The second time, she turned herself into a loaf of bread, and laid herself on the table with four others; and so like the other loaves was she that no one could tell them apart. But the boy went down to the stable, to Grim Buckskin again, and said that now had the king’s daughter hidden herself, and he had no idea where she had hidden herself. “Oh, simply take and sharpen a good bread knife, and pretend that you will cut right through the third loaf from the left of the five that lie on the table in the king’s farm, and then she will come forth again,” said Grim Buckskin.

Yes, the boy went up to the kitchen and began to sharpen the biggest bread knife he could find, then gripped the third loaf of bread from the left, and set the knife to it, as if he would cut it right through. “I want a crust from this loaf,” he said.

“No, dear me! Don’t cut! It is I!” said the king’s daughter again; and so he had found her the second time, too.

Then it was his turn to hide himself. First, he turned himself into a horsefly, and hid himself in Grim Buckskin’s left nostril. The king’s daughter went and searched and sniffed everywhere, both high and low, and then she wanted to go into Grim Buckskin’s stall, as well; but he began to bite and kick around himself so that she dared not, and so she could not find him.

“Well, since I cannot find you, then you must come forth by yourself,” she said; and straightway the boy stood by her side on the stable floor.

The second time, Grim Buckskin again told him what he should turn himself into, and this time he turned himself into a clod of earth, and set himself between hoof and shoe on Grim Buckskin’s left forefoot. The king’s daughter went and searched, and searched again, both outside and inside, and finally she came into the stable and wanted to go into Grim Buckskin’s stall. Yes, this time he let her approach him, and she sniffed both high and low; but under his hoofs she could not come—he stood too heavily on his legs for that, Grim Buckskin did; and so she could not find the boy.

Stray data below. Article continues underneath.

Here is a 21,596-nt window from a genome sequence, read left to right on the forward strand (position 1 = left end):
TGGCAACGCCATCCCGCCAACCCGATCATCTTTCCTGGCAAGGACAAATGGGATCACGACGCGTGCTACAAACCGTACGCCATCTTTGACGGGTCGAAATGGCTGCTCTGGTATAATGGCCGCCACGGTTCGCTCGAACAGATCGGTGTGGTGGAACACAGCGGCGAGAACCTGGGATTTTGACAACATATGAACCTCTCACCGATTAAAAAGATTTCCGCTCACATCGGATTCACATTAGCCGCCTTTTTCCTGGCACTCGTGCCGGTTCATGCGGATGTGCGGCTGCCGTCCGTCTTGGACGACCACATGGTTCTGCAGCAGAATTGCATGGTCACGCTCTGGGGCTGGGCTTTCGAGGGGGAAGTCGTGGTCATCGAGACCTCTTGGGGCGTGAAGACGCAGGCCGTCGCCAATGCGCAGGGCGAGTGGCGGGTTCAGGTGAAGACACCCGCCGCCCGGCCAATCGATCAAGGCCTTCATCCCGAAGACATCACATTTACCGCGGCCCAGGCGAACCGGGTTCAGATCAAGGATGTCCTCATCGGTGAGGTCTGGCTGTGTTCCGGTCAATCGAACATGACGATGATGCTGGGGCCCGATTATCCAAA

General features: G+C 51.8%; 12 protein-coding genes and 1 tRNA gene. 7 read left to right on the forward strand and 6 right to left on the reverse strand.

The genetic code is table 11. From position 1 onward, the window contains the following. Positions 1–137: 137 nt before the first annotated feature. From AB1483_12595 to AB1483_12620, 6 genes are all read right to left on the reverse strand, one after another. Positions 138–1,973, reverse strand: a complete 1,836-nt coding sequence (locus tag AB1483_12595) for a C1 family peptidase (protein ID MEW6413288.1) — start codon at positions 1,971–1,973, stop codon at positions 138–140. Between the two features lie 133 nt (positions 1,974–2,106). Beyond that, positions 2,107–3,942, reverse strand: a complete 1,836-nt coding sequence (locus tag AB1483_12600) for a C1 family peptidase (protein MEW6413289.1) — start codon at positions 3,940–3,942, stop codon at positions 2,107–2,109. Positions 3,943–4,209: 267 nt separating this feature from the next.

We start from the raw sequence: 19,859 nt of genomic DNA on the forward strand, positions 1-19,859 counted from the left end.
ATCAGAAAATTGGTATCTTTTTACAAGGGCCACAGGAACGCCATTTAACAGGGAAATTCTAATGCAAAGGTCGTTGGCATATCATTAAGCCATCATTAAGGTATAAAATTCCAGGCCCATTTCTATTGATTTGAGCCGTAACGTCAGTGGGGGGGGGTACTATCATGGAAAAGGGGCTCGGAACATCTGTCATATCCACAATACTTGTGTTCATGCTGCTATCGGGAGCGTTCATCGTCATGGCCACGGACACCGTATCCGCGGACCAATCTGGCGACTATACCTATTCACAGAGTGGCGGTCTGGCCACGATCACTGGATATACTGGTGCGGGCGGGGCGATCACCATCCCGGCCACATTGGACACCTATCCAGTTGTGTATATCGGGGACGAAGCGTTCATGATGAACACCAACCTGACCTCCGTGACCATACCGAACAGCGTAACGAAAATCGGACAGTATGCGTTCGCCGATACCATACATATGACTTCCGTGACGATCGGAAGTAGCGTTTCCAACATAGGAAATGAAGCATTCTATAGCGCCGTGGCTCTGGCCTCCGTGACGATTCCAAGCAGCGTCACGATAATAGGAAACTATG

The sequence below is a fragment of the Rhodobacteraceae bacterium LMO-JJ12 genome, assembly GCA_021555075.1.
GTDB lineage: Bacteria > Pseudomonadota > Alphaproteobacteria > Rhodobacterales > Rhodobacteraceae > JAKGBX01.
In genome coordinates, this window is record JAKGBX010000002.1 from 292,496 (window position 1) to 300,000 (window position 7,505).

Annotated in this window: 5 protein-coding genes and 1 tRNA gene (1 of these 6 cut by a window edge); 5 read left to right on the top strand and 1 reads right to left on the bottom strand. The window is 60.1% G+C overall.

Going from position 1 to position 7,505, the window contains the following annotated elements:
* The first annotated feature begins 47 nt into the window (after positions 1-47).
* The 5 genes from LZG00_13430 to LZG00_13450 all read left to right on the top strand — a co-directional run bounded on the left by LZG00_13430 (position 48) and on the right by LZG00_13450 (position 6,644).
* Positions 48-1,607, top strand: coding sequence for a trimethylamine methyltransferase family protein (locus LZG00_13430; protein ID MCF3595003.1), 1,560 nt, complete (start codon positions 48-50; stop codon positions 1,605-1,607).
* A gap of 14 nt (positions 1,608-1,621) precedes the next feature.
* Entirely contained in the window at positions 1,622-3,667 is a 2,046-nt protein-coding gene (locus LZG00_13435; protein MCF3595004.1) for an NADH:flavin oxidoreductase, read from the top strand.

“Yes, then you had better come forth by yourself, since I cannot find you,” said the king’s daughter; and straightway the boy stood beside her on the stable floor.

“Yes, now you are mine,” said the boy to the king’s daughter; “for now you can see it is meant to be,” he said to the king.

“Yes, if it is meant to be, then so be it,” said the king.

A wedding was prepared, both well and quickly, and the boy mounted Grim Buckskin, and the king’s daughter his like; so you can imagine that it did not take long to get to church.

Saturday, 25 February 2017

The Gjertrud-bird

In the old good days, when Our Lord and St Peter walked and wandered here on earth, they once came into a wife who sat baking. Her name was Gjertrud, and she had a red cap on her head. Since they had walked a long way, and were both hungry, Our Lord asked her politely for a lefse to taste. Yes, he might have one, but she took a small portion of dough and rolled it out; even so, it grew so large that it filled the whole griddle. No, that lefse was too big, he could not have that. She took an even smaller portion of dough, but when she had rolled it out and folded it on to the griddle, then that lefse was also too big, and he could not have that one, either. The third time, she took an even smaller portion of dough, a tiny one. Also this time the lefse was far too big.

“Well then, I haven't anything to give you,” said Gjertrud. “You may leave again without so much as a taste, for my lefses grow too big, all of them.” Then Our Lord grew angry and said: “Because you wished me so ill, you will be punished by becoming a bird, and taking your dry feed from between the bark and the wood, and drinking no more often than every time it rains.”

And he had hardly finished speaking before she had become a woodpecker, and flew from the baking table, up through the chimney.1 And even today, one may still see her flying around with her red cap and black all over, after the chimney blackened her. She hammers and picks at trees, for food, and chirps with the expectation of rain, for she is always thirsty, and then she expects to drink.


  1. Gjertrudsfuglen (the Gjertrud-bird) is the Norwegian folkname for the black woodpecker (Dryocopus martius). 

Friday, 24 February 2017

A Night in the Northern Mark

This is the last text in the first volume of Norwegian Hulder Tales and Folk Legends. If you make the effort of getting past the multitude of references to places in areas you probably have never visited, “A Night in the Northern Mark” will reward you with numerous entertaining and informative tales of hulder fish, will o’ the wisps, buried hulder treasures, and a hulder farm.